I have been fortunate to experience some great blows to my ego in the last short while, and these have been some of the most valuable lessons of my life. Now, it would be dishonest of me to pretend that this has been an easy process for me. Be that as it may, I know the uncomfortable situations have been necessary for my growth – a time to evaluate my weaknesses, face my desires, and those things that may distract me from my most righteous path so that I can walk towards the light of wisdom with greater speed. Indeed it is only at those times that I manage to resist the pull of my ego that I have access to the joy that springs from deep within me.

So my 7 stroke plan to abolish the ego is summarised as follows:

  1. Recognise that we are Spirit and not our titles, positions, bodies, or names. These are temporary and not a part of our true-Selves.
  2. Acknowledge that all others are also Spirit, emerging from the same source and constituted of the same stuff – equal and equally deserving of God’s love. Do not compete with your brothers and sisters.
  3. Have confidence in God’s abilities instead of your own. Acknowledge Him as the power, inspiration, and energy behind all noble efforts.
  4. Place little importance on the mirages of the world and focus our attention on attaining that which is most valuable – communion with God.
  5. Assign all results to God. Do not take credit for success or blame for failure. But do seek to learn from these experiences and better yourself.
  6. Redefine success. See success as a measure of joy and peace.
  7. See all that we have as a result of God’s grace and love and remove ourselves from the equation so that our ego is not artificially inflated.

Jesus is the model of egolessness as He sacrificed all when He was very publicly humiliated, violently abused, and crucified for the good of humanity. Let us learn from His example and drop our “I”ness to develop selflessness and act for the common good.

Split Pea Soup

A hearty and delicious soup with earthy flavours from green split peas and creaminess from potatoes, balanced by sweetness from cabbage and leeks. Great for babies and everyone else! Add some zing from lime or lemon and a creamy topping of choice, and we are in soup heaven! A favourite in our home. Ingredients need only be roughly-sliced since they are eventually blended.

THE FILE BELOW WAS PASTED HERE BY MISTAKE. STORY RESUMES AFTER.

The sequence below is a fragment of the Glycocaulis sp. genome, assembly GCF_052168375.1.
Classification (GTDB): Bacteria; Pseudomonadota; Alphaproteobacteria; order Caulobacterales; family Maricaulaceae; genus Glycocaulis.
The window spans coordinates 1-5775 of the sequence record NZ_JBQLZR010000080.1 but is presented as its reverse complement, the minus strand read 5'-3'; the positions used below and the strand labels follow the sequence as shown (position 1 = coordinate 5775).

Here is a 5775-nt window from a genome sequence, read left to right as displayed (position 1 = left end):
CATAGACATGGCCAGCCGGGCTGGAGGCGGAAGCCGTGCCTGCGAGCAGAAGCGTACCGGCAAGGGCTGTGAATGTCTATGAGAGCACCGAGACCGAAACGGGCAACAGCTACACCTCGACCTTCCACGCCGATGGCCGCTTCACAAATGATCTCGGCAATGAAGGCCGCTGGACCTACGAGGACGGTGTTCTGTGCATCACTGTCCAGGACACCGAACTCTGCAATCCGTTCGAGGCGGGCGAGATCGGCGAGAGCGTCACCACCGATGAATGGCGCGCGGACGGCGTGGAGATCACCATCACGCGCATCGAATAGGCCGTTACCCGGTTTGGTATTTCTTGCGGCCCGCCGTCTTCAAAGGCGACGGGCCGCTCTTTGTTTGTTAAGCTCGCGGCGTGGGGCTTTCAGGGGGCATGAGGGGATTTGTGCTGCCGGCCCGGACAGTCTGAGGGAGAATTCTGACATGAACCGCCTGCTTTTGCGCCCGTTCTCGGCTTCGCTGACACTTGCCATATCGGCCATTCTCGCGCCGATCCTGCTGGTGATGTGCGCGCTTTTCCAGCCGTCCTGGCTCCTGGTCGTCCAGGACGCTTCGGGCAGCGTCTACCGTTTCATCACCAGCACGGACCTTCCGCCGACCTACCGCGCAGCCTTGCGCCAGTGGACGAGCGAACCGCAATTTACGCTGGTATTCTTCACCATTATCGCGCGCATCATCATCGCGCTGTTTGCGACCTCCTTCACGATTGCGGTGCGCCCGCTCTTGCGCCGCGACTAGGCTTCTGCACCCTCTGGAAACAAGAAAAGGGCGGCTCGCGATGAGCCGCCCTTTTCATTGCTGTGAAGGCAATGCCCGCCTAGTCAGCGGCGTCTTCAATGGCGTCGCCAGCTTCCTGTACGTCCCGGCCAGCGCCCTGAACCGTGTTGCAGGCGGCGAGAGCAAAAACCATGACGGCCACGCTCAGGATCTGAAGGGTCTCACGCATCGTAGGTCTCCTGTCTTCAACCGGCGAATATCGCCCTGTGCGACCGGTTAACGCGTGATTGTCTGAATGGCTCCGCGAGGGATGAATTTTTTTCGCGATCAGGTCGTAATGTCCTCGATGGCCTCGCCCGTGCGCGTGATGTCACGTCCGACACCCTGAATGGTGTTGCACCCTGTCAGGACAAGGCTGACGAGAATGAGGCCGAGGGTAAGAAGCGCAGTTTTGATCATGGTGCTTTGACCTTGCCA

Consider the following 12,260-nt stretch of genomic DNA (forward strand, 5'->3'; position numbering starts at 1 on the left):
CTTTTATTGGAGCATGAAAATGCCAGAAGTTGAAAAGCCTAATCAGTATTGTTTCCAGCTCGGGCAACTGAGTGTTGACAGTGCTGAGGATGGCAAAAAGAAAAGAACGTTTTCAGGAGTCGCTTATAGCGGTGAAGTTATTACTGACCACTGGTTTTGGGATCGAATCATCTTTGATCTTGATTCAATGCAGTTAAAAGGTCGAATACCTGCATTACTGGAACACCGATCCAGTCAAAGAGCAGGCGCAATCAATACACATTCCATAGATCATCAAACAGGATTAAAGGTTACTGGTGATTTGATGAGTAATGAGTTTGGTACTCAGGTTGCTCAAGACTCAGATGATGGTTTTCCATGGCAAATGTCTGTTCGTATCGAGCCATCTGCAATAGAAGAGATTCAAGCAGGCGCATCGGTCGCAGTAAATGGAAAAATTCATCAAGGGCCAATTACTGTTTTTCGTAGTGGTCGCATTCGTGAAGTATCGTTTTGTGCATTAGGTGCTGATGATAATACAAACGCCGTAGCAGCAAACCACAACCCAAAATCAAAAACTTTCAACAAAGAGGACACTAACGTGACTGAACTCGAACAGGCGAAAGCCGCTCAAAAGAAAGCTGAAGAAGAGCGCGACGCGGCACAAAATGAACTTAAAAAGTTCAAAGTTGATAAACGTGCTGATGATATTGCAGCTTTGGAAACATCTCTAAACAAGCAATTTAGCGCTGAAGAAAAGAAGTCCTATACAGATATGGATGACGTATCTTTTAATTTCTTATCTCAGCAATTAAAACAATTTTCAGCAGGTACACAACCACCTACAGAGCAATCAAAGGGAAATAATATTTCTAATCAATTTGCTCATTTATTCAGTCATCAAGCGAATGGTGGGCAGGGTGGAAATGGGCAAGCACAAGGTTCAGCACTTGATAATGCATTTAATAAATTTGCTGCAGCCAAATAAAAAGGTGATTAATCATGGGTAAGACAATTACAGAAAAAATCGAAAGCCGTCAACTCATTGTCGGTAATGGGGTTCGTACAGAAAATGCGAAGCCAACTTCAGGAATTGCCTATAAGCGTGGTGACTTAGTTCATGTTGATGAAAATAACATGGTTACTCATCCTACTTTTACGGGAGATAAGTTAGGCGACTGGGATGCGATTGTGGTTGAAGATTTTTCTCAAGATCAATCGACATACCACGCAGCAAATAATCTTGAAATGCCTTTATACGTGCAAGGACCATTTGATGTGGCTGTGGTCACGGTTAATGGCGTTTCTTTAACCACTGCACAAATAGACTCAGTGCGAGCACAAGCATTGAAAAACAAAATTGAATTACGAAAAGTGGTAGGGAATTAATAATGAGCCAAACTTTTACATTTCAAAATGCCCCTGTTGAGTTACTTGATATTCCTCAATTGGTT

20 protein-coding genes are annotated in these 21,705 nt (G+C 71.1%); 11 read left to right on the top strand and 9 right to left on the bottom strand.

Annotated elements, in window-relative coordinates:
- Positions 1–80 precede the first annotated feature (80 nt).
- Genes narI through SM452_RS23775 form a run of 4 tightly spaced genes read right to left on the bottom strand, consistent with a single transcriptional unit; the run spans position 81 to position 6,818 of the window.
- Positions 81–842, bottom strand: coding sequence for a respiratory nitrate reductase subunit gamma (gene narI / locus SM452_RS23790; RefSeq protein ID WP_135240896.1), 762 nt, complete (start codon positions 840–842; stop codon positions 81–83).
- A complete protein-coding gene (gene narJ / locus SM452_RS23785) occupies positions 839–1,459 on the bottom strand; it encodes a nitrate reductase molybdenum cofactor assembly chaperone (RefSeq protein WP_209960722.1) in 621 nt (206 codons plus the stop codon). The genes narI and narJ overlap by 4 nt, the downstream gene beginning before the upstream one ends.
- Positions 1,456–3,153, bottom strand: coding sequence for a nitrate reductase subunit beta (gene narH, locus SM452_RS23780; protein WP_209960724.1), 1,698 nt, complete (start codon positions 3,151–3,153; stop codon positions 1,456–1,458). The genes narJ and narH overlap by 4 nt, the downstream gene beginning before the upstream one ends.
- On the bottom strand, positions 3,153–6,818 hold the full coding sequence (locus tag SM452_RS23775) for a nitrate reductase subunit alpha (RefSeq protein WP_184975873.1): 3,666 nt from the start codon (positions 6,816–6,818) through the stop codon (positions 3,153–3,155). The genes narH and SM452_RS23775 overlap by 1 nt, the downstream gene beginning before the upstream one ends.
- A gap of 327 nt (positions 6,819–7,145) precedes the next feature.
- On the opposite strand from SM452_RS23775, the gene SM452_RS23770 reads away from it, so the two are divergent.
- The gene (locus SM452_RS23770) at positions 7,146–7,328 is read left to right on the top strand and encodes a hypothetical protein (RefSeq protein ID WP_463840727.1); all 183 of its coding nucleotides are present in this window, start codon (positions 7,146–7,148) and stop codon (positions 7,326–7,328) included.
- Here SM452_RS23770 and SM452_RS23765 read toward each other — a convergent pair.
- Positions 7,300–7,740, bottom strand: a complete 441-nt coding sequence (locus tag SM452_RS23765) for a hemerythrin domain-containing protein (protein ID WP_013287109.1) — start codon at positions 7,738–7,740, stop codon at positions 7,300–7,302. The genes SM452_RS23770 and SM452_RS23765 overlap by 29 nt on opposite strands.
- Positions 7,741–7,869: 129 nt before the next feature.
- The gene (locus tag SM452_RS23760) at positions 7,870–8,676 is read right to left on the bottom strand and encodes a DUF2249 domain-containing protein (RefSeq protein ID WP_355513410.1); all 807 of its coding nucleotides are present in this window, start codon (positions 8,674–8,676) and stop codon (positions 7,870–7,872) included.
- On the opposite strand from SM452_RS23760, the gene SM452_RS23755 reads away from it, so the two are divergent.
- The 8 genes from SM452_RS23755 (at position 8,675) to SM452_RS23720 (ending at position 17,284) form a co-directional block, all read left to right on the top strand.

Free from: Nuts, Sugar, Wheat, Gluten, Dairy. Vegan. Serves 6


1 onion, 1 celery stick (optional), 1 tsp grated ginger, 3 garlic cloves, 2 medium potatoes, 1 carrot, 1½ cups dry green split peas, 1 large sweet potato, 1 baby white/green cabbage – or equivalent piece from a large cabbage, cup chopped leeks (or more cabbage), 3 tomatoes, 1 bunch mint (optional), lemon/lime/sumac, choose something fatty (yoghurt, cottage cheese, sour cream, coconut milk, butter etc.).

Preparation: Soak 1½ cups of green split peas for 8 to 24 hours. Rinse every 8 to 12 hrs.


  1. Chop 1 onion and 1 stick of celery (optional) and fry in a dash of oil on medium heat in a large pot till translucent. Add 1 tsp of ginger and 3 garlic cloves. Fry for another minute.
  2. Rinse the soaked split peas and add to the pot with about 1 litre of cold water. The 1½ cups dried split peas should have swollen to about 2¾ cups of split peas.
  3. Add the following to the pot as you get them ready, in the following order: 2 medium potatoes (peeled and sliced), 1 carrot (sliced), 1 large sweet potato (peeled and sliced), a baby cabbage (or the equivalent from a large cabbage), about cup of leeks.
  4. Add salt, cover the pot and allow all ingredients to simmer on medium-high heat till potatoes are almost soft.